“When I was quite young the prospect of making a living as an artist was almost inconceivable,” insists Graham. “But at grammar school I found that I was good at art and vaguely thought that I could perhaps use it in some way. I was so useless at everything else I had no option in the end! But from my teenage years onwards, it was always my intention to be an artist of some description. Then, when I left grammar school, I went to art school in Warrington and gradually became more and more interested in art.”
One year into his course, in 1947, Graham was called up to do National Service, and was posted overseas to the British Army of the Rhine (BAOR) headquarters in Bad Oeynhausen, Germany. When presented with the suggestion that two years of core boot polishing might account for his rather accurate rendering of shiny leather shoes and hobnail boots in the Church Mice books, Graham claims that he’d never thought of it as being a memory of military service.
“I certainly didn’t like it very much! It is something one is glad to forget. The toe cap of the core boot had to look as though it was enamel, which was achieved by using a great deal of spit. I don’t know what qualities spit had, but you had to mix it with the polish then burn it. This had to be done very carefully because if you scorched the leather you’d find yourself on a charge. But if you didn’t do it you would too! Some people took to it very naturally and used to love it. They’d practically spend all night polishing boots. I could never bring myself to do that.”
After National Service, Graham returned to art school to complete his final year. “It was essentially life class, drawing from life, perspective and composition – very generalized. I don’t think they do it like that anymore. Art education is split up into all kinds of subject areas.
“I suppose it was based around what they used to call ‘commercial art’. We did ads for newspapers and that kind of thing. At that time the peak of the profession was, I suppose, to design London Underground posters. That’s what everybody aimed at, but I was always more interested in simple book illustration.”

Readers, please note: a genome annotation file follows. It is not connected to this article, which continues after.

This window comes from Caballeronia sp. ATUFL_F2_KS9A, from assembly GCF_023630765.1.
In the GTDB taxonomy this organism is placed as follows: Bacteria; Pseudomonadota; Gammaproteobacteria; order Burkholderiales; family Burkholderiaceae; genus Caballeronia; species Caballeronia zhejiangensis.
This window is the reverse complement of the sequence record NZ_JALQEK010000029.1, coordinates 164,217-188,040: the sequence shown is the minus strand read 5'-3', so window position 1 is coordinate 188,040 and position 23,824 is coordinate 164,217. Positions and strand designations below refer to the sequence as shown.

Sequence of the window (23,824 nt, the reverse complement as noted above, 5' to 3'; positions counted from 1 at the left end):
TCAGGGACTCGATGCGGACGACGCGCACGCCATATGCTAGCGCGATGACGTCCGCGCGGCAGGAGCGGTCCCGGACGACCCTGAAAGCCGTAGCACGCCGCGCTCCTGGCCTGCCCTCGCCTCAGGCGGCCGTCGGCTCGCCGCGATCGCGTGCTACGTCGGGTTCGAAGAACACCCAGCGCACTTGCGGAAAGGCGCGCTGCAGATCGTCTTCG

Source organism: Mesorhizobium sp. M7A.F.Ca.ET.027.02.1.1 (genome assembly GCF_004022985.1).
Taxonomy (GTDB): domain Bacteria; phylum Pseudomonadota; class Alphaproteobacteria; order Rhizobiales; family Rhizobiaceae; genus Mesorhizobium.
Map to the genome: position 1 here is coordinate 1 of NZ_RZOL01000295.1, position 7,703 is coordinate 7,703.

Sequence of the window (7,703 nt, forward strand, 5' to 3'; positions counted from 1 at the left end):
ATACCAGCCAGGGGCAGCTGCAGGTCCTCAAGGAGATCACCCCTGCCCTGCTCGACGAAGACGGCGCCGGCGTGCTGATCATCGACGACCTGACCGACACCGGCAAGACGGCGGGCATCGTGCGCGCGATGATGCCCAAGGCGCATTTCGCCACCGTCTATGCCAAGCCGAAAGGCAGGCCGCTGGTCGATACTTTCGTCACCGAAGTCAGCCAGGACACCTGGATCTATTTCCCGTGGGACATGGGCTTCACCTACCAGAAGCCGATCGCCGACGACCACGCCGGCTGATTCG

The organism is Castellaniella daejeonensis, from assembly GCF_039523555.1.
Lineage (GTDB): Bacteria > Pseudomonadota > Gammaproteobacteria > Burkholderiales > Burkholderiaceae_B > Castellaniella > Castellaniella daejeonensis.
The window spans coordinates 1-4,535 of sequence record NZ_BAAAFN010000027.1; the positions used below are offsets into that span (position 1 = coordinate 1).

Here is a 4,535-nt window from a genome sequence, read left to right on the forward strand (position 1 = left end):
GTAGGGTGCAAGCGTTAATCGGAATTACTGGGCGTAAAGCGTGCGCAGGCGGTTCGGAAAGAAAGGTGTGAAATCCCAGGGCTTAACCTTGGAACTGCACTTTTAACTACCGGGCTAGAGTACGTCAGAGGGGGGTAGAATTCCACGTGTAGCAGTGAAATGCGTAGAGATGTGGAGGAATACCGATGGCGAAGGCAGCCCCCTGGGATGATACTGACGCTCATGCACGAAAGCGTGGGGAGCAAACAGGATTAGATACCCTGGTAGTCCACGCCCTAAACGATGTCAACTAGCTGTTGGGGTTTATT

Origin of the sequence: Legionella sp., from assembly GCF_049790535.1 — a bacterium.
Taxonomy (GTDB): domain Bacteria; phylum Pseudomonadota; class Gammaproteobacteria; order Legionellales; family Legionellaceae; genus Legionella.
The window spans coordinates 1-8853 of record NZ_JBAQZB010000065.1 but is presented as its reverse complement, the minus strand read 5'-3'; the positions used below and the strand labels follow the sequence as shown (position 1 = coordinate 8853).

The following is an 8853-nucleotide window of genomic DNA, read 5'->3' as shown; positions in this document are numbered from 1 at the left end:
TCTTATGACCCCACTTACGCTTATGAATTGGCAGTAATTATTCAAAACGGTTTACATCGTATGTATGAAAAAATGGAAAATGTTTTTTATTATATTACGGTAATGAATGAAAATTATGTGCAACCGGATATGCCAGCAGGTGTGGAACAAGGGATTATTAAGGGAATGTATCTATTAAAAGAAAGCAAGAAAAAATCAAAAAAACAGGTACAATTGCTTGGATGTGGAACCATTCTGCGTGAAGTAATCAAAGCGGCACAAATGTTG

After art school Graham took a job with a London advertising agency for six months, before an old school friend, who was an actor, persuaded him to study stage design at the Bradford Civic Theatre School.
“I’d always been vaguely interested in stage sets, so I went to drama school and then spent a long time as a scene painter in repertory companies. In rep you design and paint the set yourself. Repertory theatres are pretty few and far between now but nearly every town had one in those days. For each play we used stock scenery and painted it over and over again. There was usually a stage carpenter who would knock up any special bits.
“When I finished with that I went as a production assistant to the Royal Opera House. At the interview it was just a case of showing them my paintings rather than my set-designing skills, but that was also part of what I had to do in the job.
“I started there in 1955 and stayed there until 1957. I was a designer’s assistant so I assisted people like John Piper, who weren’t really stage designers. Piper was doing things which looked almost like his paintings, so we basically turned his paintings into opera or ballet sets. He did The Magic Flute while I was there.
“The job of converting his paintings meant being familiar with the way that stage scenery was built. There would be on-stage things like ground rows, wings that came down the sides and boarders which mask out the lighting. And there were often big constructed set pieces which we usually built on trucks so the scene crew could just wheel them in. Their construction needed us to do detailed, almost architectural, drawings.
“Of course the backdrop could virtually be like Piper’s painting, so the scene painter would just blow them up and they’d end up looking like a large version.
“I stayed there two years then tried my hand at freelance book illustration. I stuck it for a couple of years, but it was hand-to-mouth and just wasn’t working out.”